"Change your clock, change your smoke detector batteries"
That’s a great reminder from the Chicago Fire Department. Everyone knows that a working smoke detector can help save lives in the event of a fire by providing an early warning signal. This is especially critical in buildings made of wood, that have combustible items stored inside, and usually lack sprinkler systems. Fires that last more than four minutes can wipe out the building totally.
There are many different brands of smoke alarms available, but they generally fall into two basic types: ionization and photoelectric. Ionization alarms sound more quickly when a flaming, fast moving fire occurs. Photoelectric alarms are quicker at sensing smoldering, smoky fires.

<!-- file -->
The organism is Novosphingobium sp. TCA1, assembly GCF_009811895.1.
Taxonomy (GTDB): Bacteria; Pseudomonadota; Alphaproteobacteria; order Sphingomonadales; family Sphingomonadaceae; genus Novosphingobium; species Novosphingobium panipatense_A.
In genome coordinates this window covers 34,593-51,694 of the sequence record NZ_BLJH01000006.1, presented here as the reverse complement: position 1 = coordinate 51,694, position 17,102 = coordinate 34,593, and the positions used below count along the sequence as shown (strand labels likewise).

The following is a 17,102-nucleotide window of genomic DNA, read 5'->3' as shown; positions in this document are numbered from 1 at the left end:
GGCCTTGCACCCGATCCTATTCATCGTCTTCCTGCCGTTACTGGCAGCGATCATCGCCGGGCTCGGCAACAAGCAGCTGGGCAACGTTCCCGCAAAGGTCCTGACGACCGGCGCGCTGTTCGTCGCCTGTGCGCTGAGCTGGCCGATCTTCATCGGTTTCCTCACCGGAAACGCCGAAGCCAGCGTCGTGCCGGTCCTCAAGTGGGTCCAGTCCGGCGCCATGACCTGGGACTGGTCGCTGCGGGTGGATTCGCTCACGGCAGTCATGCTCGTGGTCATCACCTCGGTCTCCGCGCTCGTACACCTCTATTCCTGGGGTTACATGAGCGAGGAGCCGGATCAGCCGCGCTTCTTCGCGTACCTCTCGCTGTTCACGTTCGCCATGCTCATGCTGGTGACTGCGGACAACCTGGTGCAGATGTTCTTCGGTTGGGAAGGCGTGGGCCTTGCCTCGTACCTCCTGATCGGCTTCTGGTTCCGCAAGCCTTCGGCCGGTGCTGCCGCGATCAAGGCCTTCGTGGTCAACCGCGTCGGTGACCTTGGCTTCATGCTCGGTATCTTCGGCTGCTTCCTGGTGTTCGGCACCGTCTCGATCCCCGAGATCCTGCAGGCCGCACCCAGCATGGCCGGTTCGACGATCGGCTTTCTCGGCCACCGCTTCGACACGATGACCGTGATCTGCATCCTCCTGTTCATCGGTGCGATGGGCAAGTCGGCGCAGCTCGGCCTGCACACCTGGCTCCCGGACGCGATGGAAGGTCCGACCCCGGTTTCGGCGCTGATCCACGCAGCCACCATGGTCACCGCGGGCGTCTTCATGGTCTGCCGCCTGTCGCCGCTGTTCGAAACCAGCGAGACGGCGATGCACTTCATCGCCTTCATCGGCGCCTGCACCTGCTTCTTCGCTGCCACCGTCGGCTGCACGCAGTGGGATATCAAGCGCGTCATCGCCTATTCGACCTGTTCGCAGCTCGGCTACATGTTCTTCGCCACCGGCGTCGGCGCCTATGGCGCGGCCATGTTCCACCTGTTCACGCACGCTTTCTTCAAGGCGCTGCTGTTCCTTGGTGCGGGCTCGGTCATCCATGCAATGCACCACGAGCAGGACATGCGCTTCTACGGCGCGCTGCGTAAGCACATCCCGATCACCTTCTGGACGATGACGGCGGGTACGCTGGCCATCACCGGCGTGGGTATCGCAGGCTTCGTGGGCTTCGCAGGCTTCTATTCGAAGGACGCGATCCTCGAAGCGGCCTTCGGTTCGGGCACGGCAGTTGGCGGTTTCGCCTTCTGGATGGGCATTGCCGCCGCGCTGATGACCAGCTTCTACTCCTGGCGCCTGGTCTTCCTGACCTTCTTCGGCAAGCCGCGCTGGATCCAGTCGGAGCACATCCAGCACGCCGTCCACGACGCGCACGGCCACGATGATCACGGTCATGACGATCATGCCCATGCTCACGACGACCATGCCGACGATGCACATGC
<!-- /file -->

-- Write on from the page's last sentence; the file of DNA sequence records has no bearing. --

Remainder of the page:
There are also smoke alarms that combine ionization and photoelectric into one unit, called duel sensor smoke alarms. The U.S. Fire Administration (USFA) recommends the installation of both ionization and photoelectric, or duel sensor smoke alarms.
The USFA reports that most smoke alarms (both hard wired and battery) have a life span of about eight to ten years. After this time, the entire unit should be replaced. Write the date of purchase on the side of the alarm, so you know when to replace it. Some newer alarms have the manufacturing date printed on the inside. It’s important to test all smoke detectors monthly, and replace batteries at least twice a year.
The information provided in this article is intended for general informational purposes only and should not be considered as all encompassing, or suitable for all situations, conditions, and environments. Please contact us or your attorney if you have any questions.